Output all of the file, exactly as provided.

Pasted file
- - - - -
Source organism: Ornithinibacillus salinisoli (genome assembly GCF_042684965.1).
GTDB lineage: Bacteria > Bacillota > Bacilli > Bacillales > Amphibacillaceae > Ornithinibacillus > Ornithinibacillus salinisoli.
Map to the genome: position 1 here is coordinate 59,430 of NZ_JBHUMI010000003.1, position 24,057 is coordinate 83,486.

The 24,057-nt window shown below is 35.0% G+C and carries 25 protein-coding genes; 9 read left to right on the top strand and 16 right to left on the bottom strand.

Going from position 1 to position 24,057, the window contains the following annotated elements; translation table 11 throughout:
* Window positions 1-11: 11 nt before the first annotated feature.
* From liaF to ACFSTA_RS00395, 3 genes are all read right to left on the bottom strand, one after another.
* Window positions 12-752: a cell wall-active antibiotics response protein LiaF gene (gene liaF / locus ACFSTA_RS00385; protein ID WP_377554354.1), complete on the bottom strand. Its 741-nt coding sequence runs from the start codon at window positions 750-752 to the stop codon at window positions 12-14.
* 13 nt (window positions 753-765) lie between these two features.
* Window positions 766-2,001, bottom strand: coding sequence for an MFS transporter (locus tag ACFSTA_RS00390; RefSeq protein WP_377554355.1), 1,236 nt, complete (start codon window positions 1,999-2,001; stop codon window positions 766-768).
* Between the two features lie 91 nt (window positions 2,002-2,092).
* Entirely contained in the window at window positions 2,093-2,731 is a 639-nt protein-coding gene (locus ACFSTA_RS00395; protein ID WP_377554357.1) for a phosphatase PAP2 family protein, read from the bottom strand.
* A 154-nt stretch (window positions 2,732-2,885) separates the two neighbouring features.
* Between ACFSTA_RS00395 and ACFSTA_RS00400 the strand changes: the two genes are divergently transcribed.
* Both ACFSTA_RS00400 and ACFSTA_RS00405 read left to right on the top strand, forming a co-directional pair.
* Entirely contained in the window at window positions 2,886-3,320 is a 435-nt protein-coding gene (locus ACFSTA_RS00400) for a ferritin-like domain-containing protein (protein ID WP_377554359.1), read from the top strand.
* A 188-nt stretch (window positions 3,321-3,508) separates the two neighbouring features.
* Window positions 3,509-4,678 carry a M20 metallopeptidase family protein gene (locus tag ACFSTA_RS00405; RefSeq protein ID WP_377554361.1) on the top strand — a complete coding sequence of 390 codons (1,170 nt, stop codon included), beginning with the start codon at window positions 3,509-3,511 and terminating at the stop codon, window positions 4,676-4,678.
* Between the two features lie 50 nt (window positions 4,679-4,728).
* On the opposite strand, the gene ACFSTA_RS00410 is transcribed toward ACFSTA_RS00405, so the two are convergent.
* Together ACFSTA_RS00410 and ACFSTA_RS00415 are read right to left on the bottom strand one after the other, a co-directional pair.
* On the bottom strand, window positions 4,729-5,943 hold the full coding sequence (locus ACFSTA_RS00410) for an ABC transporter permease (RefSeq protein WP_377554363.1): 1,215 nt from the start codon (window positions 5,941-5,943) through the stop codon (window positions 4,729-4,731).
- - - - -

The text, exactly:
Source organism: Ornithinibacillus salinisoli (genome assembly GCF_042684965.1).
GTDB lineage: Bacteria > Bacillota > Bacilli > Bacillales > Amphibacillaceae > Ornithinibacillus > Ornithinibacillus salinisoli.
Map to the genome: position 1 here is coordinate 59,430 of NZ_JBHUMI010000003.1, position 24,057 is coordinate 83,486.

The 24,057-nt window shown below is 35.0% G+C and carries 25 protein-coding genes; 9 read left to right on the top strand and 16 right to left on the bottom strand.

Going from position 1 to position 24,057, the window contains the following annotated elements; translation table 11 throughout:
* Window positions 1-11: 11 nt before the first annotated feature.
* From liaF to ACFSTA_RS00395, 3 genes are all read right to left on the bottom strand, one after another.
* Window positions 12-752: a cell wall-active antibiotics response protein LiaF gene (gene liaF / locus ACFSTA_RS00385; protein ID WP_377554354.1), complete on the bottom strand. Its 741-nt coding sequence runs from the start codon at window positions 750-752 to the stop codon at window positions 12-14.
* 13 nt (window positions 753-765) lie between these two features.
* Window positions 766-2,001, bottom strand: coding sequence for an MFS transporter (locus tag ACFSTA_RS00390; RefSeq protein WP_377554355.1), 1,236 nt, complete (start codon window positions 1,999-2,001; stop codon window positions 766-768).
* Between the two features lie 91 nt (window positions 2,002-2,092).
* Entirely contained in the window at window positions 2,093-2,731 is a 639-nt protein-coding gene (locus ACFSTA_RS00395; protein ID WP_377554357.1) for a phosphatase PAP2 family protein, read from the bottom strand.
* A 154-nt stretch (window positions 2,732-2,885) separates the two neighbouring features.
* Between ACFSTA_RS00395 and ACFSTA_RS00400 the strand changes: the two genes are divergently transcribed.
* Both ACFSTA_RS00400 and ACFSTA_RS00405 read left to right on the top strand, forming a co-directional pair.
* Entirely contained in the window at window positions 2,886-3,320 is a 435-nt protein-coding gene (locus ACFSTA_RS00400) for a ferritin-like domain-containing protein (protein ID WP_377554359.1), read from the top strand.
* A 188-nt stretch (window positions 3,321-3,508) separates the two neighbouring features.
* Window positions 3,509-4,678 carry a M20 metallopeptidase family protein gene (locus tag ACFSTA_RS00405; RefSeq protein ID WP_377554361.1) on the top strand — a complete coding sequence of 390 codons (1,170 nt, stop codon included), beginning with the start codon at window positions 3,509-3,511 and terminating at the stop codon, window positions 4,676-4,678.
* Between the two features lie 50 nt (window positions 4,679-4,728).
* On the opposite strand, the gene ACFSTA_RS00410 is transcribed toward ACFSTA_RS00405, so the two are convergent.
* Together ACFSTA_RS00410 and ACFSTA_RS00415 are read right to left on the bottom strand one after the other, a co-directional pair.
* On the bottom strand, window positions 4,729-5,943 hold the full coding sequence (locus ACFSTA_RS00410) for an ABC transporter permease (RefSeq protein WP_377554363.1): 1,215 nt from the start codon (window positions 5,941-5,943) through the stop codon (window positions 4,729-4,731).